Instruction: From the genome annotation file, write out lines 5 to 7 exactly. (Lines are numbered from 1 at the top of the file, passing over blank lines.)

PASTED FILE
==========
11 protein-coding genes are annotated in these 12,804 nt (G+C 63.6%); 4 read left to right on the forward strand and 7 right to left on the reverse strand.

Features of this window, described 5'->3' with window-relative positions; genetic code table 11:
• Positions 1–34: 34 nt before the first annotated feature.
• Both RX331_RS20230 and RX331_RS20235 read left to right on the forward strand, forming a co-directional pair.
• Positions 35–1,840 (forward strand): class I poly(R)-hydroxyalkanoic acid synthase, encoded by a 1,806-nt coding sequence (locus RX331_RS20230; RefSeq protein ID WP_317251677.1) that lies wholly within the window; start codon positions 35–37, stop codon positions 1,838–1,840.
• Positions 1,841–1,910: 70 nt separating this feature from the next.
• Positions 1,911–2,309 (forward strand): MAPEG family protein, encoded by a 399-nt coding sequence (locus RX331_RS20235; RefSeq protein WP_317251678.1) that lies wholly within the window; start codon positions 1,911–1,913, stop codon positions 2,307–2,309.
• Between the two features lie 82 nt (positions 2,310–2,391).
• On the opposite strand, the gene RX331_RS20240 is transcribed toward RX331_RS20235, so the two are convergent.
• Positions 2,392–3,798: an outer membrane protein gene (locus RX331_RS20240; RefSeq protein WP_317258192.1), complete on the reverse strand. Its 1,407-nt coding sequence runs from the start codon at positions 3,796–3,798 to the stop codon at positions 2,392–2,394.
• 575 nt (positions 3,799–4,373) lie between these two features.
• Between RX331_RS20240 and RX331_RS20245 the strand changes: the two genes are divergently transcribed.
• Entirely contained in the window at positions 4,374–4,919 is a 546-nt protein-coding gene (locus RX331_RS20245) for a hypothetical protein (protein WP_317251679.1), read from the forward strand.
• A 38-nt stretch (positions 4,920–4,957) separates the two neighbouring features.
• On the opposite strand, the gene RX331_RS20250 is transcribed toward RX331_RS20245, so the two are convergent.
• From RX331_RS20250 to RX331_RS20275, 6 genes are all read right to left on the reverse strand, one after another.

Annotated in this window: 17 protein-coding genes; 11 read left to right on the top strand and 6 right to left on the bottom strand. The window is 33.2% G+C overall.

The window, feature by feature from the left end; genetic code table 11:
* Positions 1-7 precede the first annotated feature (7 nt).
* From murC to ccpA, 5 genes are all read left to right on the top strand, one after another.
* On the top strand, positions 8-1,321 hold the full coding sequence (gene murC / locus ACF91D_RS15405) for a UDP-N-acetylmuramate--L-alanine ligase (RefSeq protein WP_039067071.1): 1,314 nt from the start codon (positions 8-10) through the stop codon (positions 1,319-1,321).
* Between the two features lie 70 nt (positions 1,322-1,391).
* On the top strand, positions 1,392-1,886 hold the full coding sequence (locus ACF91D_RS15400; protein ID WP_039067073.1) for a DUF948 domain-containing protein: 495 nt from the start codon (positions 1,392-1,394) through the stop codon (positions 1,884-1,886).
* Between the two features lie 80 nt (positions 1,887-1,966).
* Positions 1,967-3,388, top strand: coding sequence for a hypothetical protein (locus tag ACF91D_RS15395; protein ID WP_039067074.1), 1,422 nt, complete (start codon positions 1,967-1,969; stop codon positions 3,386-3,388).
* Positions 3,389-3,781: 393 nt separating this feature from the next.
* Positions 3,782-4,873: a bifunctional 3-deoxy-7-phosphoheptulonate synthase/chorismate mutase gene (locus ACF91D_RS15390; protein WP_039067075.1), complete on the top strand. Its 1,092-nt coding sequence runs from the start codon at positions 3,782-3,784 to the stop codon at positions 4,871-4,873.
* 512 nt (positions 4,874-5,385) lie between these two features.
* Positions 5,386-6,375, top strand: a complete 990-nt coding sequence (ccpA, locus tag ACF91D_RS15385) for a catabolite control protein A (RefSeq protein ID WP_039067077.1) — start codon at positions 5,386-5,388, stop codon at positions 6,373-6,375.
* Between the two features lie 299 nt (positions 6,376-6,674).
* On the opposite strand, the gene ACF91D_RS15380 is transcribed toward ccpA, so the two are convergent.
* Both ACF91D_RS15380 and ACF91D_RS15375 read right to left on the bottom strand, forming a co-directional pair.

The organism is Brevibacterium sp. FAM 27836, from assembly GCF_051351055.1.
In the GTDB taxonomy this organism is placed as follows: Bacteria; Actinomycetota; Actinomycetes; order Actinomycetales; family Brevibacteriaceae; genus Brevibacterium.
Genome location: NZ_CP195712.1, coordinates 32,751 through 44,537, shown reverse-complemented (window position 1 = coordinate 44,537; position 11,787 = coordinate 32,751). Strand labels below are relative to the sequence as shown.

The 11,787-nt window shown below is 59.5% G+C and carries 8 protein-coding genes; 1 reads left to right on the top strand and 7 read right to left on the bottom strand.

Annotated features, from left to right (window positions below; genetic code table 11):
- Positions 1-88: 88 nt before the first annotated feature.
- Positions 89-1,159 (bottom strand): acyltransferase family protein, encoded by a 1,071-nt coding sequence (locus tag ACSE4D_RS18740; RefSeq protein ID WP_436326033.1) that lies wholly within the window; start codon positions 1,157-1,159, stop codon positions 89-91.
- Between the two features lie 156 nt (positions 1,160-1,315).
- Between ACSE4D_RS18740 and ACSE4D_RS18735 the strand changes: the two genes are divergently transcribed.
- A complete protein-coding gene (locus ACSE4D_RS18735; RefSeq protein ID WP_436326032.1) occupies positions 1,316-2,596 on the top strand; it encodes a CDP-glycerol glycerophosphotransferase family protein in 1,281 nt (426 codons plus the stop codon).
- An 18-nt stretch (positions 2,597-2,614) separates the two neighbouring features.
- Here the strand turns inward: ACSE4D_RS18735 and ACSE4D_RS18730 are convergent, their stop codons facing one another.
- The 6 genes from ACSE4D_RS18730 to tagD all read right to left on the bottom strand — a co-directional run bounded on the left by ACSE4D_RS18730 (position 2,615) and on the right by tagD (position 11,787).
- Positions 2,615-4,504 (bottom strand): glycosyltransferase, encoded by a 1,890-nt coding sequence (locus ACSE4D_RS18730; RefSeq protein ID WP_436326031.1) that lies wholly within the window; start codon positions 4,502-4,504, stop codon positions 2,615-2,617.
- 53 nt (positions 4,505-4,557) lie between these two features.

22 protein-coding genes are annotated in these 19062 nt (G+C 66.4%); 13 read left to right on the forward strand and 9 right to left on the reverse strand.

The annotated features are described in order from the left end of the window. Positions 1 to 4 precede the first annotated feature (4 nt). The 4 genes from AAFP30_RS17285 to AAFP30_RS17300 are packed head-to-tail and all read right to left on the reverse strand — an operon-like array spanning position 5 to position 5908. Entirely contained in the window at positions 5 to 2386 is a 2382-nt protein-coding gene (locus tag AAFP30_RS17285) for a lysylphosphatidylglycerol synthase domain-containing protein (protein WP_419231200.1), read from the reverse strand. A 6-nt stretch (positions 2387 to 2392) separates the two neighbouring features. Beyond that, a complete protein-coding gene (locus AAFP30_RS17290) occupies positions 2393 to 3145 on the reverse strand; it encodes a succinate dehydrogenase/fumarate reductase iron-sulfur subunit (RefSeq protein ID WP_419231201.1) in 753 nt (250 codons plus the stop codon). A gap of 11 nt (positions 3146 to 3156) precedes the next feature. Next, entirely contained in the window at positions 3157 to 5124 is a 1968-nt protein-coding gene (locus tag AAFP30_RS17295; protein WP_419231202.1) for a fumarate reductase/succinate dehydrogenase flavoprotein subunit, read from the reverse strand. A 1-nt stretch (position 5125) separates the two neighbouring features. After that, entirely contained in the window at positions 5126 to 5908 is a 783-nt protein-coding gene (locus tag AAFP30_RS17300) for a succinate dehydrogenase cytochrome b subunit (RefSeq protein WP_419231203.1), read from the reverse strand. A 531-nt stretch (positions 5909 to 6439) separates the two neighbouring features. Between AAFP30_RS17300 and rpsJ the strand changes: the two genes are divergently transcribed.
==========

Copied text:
• Positions 35–1,840 (forward strand): class I poly(R)-hydroxyalkanoic acid synthase, encoded by a 1,806-nt coding sequence (locus RX331_RS20230; RefSeq protein ID WP_317251677.1) that lies wholly within the window; start codon positions 35–37, stop codon positions 1,838–1,840.
• Positions 1,841–1,910: 70 nt separating this feature from the next.
• Positions 1,911–2,309 (forward strand): MAPEG family protein, encoded by a 399-nt coding sequence (locus RX331_RS20235; RefSeq protein WP_317251678.1) that lies wholly within the window; start codon positions 1,911–1,913, stop codon positions 2,307–2,309.